How does that sound?

Tuesday, December 05, 2006

Heads You're Right, Tails I'm Wrong

(This post was prompted by a discussion over at Locusts & Honey.)

There are some people for whom theology is a set of propositions to which one may subscribe. If you subscribe to one set of propositions, you are a Christian. If you subscribe to another, you are Jewish. If you subscribe to another, you are a Muslim. And so forth. Even agnosticism and atheism fit in nicely here, as the subscription to their own respective sets of propositions about God.

For a Christian who has this mindset, evangelism seems to be a rather rudimentary process of comparing sets of propositions and ascertaining which set is “right” and which set is “wrong,” and convincing people to subscribe to the “right” one. The “right” set of propositions is almost always the set held by the one doing the evangelizing, which makes the set of propositions held by the object of evangelism, by definition, “wrong.”

So, the evangelist starts off telling their target, “You are wrong; I am right. The only way for you to get right with God is to stop subscribing to your set of propositions, which are wrong, and adopt mine, which are right.”

I don’t know about you, but that doesn’t sound like the most effective way to spread the good news to me. In my humble opinion, it’s not even very faithful. It leaves no room for wonder, or doubt, or imagination. It is buttoned down, girdled, caged, boxed-in thinking that, when taken to its logical extreme, does not allow for a whole lot of movement of the Spirit. Plus it’s just no fun at all.

To start out, theology is more than a set of propositions. Peter Hodgson (I think) says that theology is a kind of “creative fiction,” or a poetic retelling of that which we know to be true about God. (I’m paraphrasing.) Dovetailing this idea, I see theology as the art of describing God and God’s relationship with creation. It is less scientific than imaginative. Reducing it to a mere set of propositions is like hanging color-by-number paintings in an art gallery.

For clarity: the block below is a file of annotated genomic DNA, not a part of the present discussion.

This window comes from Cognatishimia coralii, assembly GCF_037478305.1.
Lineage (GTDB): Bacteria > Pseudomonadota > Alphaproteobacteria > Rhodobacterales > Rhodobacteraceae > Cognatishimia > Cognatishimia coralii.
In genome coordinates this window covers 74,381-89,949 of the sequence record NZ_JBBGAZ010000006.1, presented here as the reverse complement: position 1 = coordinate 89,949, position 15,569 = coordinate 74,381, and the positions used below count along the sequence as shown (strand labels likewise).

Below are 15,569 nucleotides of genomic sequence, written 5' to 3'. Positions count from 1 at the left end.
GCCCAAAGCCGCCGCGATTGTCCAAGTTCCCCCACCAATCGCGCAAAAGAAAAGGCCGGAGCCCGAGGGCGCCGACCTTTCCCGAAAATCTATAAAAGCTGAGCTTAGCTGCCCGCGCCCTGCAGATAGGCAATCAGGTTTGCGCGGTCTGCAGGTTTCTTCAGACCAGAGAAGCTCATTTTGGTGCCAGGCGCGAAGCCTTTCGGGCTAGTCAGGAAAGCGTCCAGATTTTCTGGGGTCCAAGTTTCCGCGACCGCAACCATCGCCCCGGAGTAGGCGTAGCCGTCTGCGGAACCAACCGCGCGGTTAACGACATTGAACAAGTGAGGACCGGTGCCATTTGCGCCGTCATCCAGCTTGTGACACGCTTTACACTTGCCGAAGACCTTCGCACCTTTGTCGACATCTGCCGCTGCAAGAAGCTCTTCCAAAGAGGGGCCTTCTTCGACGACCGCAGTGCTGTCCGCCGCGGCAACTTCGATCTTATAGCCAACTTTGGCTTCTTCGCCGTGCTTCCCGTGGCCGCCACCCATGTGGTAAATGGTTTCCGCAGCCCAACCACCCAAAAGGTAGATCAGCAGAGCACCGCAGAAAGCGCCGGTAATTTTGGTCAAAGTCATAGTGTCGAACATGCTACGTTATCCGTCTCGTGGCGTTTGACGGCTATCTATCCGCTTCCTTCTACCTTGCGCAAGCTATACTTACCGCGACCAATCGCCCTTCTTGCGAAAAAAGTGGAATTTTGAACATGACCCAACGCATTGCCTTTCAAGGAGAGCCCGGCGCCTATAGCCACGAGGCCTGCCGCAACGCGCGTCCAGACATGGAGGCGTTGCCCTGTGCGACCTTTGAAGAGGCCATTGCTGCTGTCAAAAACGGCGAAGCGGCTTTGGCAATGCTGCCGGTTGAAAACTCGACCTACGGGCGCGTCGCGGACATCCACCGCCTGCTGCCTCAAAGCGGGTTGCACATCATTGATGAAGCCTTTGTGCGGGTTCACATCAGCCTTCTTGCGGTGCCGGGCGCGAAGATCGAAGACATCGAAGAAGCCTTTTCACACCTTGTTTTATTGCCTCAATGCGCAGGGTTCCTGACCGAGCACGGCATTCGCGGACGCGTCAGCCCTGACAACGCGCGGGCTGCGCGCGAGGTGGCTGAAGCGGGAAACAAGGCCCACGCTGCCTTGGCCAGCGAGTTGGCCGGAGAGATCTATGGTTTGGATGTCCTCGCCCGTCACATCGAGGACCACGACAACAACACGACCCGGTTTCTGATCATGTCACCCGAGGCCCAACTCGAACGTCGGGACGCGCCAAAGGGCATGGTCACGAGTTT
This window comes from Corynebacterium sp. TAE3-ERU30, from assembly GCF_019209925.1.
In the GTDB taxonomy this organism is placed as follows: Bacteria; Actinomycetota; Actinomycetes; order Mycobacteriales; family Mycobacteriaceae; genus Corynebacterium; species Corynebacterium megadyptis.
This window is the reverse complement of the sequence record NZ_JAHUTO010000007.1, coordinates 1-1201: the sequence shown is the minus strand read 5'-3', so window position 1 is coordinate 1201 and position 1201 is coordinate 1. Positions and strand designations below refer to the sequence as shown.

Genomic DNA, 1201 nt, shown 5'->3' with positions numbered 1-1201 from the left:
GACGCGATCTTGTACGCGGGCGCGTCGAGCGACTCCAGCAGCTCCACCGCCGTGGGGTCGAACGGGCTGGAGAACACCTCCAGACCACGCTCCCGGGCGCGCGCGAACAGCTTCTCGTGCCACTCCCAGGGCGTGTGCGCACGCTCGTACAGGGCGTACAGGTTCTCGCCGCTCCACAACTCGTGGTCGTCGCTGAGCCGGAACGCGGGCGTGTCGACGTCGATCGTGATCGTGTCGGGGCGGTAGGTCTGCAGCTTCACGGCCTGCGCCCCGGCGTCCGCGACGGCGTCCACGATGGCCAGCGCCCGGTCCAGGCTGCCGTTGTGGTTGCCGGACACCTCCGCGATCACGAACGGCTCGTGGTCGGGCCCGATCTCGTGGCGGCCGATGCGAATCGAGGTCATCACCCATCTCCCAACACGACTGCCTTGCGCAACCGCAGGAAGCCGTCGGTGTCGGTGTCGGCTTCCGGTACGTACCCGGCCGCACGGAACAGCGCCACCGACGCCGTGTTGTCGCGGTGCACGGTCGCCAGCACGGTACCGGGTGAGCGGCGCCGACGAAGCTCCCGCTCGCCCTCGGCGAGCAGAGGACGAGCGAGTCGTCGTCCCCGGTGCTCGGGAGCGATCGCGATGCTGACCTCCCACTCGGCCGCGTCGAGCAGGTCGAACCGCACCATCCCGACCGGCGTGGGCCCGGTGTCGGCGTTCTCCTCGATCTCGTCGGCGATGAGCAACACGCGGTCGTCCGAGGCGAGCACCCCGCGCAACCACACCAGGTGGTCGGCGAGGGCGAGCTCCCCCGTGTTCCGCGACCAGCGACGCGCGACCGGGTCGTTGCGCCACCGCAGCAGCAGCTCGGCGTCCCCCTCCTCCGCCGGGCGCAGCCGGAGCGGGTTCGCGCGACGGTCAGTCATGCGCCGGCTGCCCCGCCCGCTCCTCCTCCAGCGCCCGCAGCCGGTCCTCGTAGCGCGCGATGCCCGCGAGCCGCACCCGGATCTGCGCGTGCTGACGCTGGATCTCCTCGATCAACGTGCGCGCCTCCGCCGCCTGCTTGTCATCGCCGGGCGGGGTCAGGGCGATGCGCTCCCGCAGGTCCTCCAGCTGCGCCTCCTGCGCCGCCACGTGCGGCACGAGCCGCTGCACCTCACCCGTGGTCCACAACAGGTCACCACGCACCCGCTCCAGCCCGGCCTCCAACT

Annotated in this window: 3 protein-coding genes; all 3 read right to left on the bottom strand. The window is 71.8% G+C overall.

Secondly, Jesus did not say to his followers, “Go therefore and compare sets of propositions with all nations, convincing them that their sets are wrong and yours is right. And lo, I will be with you (and only you) always, till the end of the age.” No, he said, “Go and make disciples.” It’s about relationships, not doctrines. Jesus seems to care a whole lot more about how we treat one another than about how we get other people to believe what we believe.

If you want to make a friend, you don’t try to convince them of how wrong their current friendships are and that they should abandon them in favor of being friends with you. You just treat them nice, show them some love, smile at them, help them out. If you want to introduce someone to Christ, you don’t recite orthodoxy at them and point out how wrong they are not to believe it. You just love them like Christ does.

Finally, it occurs to me that I don’t put as much stock in being right as some people do. There is a stagnancy to being right that is unappealing to me. If you’re right, there’s no room to grow. What, am I going to somehow get “righter” over time? Right and wrong are categories that do not often enter into my way of thinking.

It seems a little bit too deontological for me, too. I would much rather be considered faithful than right. My telos is faithfulness, and that guides my theological reflection in a way that being right never could. In that way, I am continually a work in progress/being perfected in love/in the process of becoming/working out my salvation with fear and trembling/emerging.

That’s what I think. But of course, I could be wrong.

Update: John has posted a response: click here.